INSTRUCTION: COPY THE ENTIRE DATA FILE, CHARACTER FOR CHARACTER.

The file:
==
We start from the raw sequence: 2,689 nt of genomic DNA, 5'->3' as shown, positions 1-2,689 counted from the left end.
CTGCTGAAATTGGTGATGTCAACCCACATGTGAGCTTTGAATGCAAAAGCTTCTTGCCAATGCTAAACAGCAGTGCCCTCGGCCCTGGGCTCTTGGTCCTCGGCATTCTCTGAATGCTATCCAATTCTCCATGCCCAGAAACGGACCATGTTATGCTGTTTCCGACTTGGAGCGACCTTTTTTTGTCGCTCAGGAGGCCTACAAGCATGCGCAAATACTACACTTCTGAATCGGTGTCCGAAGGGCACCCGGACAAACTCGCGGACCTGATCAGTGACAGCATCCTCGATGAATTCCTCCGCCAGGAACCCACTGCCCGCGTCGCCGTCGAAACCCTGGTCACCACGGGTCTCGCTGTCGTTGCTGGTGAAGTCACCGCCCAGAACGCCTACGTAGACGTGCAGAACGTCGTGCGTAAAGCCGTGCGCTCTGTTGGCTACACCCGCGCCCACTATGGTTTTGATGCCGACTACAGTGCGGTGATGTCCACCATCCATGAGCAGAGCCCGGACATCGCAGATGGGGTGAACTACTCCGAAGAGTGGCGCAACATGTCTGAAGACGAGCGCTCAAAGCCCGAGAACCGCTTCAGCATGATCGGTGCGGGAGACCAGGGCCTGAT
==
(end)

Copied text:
We start from the raw sequence: 2,689 nt of genomic DNA, 5'->3' as shown, positions 1-2,689 counted from the left end.
CTGCTGAAATTGGTGATGTCAACCCACATGTGAGCTTTGAATGCAAAAGCTTCTTGCCAATGCTAAACAGCAGTGCCCTCGGCCCTGGGCTCTTGGTCCTCGGCATTCTCTGAATGCTATCCAATTCTCCATGCCCAGAAACGGACCATGTTATGCTGTTTCCGACTTGGAGCGACCTTTTTTTGTCGCTCAGGAGGCCTACAAGCATGCGCAAATACTACACTTCTGAATCGGTGTCCGAAGGGCACCCGGACAAACTCGCGGACCTGATCAGTGACAGCATCCTCGATGAATTCCTCCGCCAGGAACCCACTGCCCGCGTCGCCGTCGAAACCCTGGTCACCACGGGTCTCGCTGTCGTTGCTGGTGAAGTCACCGCCCAGAACGCCTACGTAGACGTGCAGAACGTCGTGCGTAAAGCCGTGCGCTCTGTTGGCTACACCCGCGCCCACTATGGTTTTGATGCCGACTACAGTGCGGTGATGTCCACCATCCATGAGCAGAGCCCGGACATCGCAGATGGGGTGAACTACTCCGAAGAGTGGCGCAACATGTCTGAAGACGAGCGCTCAAAGCCCGAGAACCGCTTCAGCATGATCGGTGCGGGAGACCAGGGCCTGAT